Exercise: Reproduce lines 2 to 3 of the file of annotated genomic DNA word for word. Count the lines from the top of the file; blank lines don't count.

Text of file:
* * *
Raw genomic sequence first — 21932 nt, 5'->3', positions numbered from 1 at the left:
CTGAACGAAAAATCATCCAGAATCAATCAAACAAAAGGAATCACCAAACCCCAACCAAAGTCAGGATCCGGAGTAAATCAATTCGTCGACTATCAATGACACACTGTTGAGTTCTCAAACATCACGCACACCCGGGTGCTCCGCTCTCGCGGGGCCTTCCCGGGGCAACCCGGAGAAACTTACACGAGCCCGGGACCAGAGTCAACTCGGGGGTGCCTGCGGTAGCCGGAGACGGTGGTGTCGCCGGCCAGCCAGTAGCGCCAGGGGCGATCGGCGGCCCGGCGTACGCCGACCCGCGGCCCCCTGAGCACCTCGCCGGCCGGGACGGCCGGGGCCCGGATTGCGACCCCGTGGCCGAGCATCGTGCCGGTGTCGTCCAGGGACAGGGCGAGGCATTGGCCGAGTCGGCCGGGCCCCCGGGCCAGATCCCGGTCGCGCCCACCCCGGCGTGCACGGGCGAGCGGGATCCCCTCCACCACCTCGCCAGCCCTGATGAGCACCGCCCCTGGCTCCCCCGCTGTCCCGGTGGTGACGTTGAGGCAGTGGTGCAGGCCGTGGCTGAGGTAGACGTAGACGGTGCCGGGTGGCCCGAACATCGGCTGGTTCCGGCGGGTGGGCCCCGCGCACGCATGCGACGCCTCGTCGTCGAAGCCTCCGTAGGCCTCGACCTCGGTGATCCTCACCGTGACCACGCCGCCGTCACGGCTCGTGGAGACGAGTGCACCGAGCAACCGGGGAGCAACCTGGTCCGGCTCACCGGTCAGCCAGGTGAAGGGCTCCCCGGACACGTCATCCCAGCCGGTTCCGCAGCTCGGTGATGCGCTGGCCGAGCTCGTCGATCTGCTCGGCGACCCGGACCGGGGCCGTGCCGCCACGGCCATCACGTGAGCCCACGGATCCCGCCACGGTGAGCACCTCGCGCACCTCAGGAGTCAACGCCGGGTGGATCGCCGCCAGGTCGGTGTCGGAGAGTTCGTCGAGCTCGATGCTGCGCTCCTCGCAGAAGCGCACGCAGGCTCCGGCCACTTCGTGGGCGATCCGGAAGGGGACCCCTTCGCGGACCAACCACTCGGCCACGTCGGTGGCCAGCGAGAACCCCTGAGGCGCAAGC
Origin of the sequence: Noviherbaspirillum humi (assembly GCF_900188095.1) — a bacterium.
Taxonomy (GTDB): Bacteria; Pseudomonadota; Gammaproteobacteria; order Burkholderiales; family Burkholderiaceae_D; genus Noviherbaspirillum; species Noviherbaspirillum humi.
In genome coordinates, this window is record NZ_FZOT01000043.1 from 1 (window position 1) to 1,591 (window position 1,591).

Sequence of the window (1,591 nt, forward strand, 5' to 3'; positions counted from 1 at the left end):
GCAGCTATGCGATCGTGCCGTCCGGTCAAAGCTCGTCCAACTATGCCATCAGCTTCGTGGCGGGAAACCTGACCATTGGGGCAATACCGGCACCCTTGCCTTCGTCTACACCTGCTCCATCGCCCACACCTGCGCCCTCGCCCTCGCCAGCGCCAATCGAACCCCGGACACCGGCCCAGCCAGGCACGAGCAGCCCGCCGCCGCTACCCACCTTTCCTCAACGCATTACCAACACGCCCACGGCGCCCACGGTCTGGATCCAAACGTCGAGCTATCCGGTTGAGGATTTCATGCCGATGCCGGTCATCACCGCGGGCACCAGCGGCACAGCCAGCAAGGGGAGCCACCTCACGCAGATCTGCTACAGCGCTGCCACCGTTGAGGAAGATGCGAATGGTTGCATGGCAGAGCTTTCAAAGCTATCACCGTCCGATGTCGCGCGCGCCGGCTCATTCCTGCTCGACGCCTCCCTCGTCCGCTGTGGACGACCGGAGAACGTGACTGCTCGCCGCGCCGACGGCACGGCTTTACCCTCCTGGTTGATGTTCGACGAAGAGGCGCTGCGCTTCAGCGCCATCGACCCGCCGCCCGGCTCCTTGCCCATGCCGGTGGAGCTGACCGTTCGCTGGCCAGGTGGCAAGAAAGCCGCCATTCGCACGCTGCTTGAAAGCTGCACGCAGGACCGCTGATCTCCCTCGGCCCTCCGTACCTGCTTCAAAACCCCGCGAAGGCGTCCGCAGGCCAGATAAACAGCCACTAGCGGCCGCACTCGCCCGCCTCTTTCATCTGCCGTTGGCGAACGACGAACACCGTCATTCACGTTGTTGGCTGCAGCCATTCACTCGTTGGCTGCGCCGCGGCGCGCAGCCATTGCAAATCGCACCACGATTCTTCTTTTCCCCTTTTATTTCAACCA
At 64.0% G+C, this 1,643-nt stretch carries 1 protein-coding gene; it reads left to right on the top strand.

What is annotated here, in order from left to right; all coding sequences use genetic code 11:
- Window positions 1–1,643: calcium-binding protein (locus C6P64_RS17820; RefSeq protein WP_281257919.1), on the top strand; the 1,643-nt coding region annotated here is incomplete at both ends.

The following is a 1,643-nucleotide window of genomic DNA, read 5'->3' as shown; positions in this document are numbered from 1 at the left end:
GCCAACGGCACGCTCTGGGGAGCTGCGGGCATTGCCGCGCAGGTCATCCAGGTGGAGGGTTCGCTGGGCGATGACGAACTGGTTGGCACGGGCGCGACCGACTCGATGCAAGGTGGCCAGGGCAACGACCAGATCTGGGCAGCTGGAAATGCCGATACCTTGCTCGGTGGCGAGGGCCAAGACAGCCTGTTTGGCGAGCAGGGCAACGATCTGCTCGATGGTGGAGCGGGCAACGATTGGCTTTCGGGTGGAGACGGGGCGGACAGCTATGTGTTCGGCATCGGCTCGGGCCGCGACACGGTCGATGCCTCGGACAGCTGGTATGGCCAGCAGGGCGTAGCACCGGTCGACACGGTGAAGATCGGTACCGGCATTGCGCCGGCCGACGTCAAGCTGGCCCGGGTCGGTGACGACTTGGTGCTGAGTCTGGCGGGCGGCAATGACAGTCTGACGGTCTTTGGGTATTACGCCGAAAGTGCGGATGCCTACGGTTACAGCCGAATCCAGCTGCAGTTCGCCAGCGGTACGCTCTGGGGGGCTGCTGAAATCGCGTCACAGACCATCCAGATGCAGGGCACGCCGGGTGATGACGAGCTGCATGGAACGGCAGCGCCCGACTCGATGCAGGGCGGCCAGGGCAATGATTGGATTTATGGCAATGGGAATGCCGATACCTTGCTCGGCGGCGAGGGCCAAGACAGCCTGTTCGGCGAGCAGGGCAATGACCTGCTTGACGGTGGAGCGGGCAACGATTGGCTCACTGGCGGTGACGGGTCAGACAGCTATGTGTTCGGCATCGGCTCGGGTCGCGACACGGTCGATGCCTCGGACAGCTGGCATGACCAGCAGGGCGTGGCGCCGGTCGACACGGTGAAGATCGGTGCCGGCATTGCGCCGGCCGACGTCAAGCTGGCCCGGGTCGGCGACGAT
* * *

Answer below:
CTGAACGAAAAATCATCCAGAATCAATCAAACAAAAGGAATCACCAAACCCCAACCAAAGTCAGGATCCGGAGTAAATCAATTCGTCGACTATCAATGACACACTGTTGAGTTCTCAAACATCACGCACACCCGGGTGCTCCGCTCTCGCGGGGCCTTCCCGGGGCAACCCGGAGAAACTTACACGAGCCCGGGACCAGAGTCAACTCGGGGGTGCCTGCGGTAGCCGGAGACGGTGGTGTCGCCGGCCAGCCAGTAGCGCCAGGGGCGATCGGCGGCCCGGCGTACGCCGACCCGCGGCCCCCTGAGCACCTCGCCGGCCGGGACGGCCGGGGCCCGGATTGCGACCCCGTGGCCGAGCATCGTGCCGGTGTCGTCCAGGGACAGGGCGAGGCATTGGCCGAGTCGGCCGGGCCCCCGGGCCAGATCCCGGTCGCGCCCACCCCGGCGTGCACGGGCGAGCGGGATCCCCTCCACCACCTCGCCAGCCCTGATGAGCACCGCCCCTGGCTCCCCCGCTGTCCCGGTGGTGACGTTGAGGCAGTGGTGCAGGCCGTGGCTGAGGTAGACGTAGACGGTGCCGGGTGGCCCGAACATCGGCTGGTTCCGGCGGGTGGGCCCCGCGCACGCATGCGACGCCTCGTCGTCGAAGCCTCCGTAGGCCTCGACCTCGGTGATCCTCACCGTGACCACGCCGCCGTCACGGCTCGTGGAGACGAGTGCACCGAGCAACCGGGGAGCAACCTGGTCCGGCTCACCGGTCAGCCAGGTGAAGGGCTCCCCGGACACGTCATCCCAGCCGGTTCCGCAGCTCGGTGATGCGCTGGCCGAGCTCGTCGATCTGCTCGGCGACCCGGACCGGGGCCGTGCCGCCACGGCCATCACGTGAGCCCACGGATCCCGCCACGGTGAGCACCTCGCGCACCTCAGGAGTCAACGCCGGGTGGATCGCCGCCAGGTCGGTGTCGGAGAGTTCGTCGAGCTCGATGCTGCGCTCCTCGCAGAAGCGCACGCAGGCTCCGGCCACTTCGTGGGCGATCCGGAAGGGGACCCCTTCGCGGACCAACCACTCGGCCACGTCGGTGGCCAGCGAGAACCCCTGAGGCGCAAGC
Origin of the sequence: Noviherbaspirillum humi (assembly GCF_900188095.1) — a bacterium.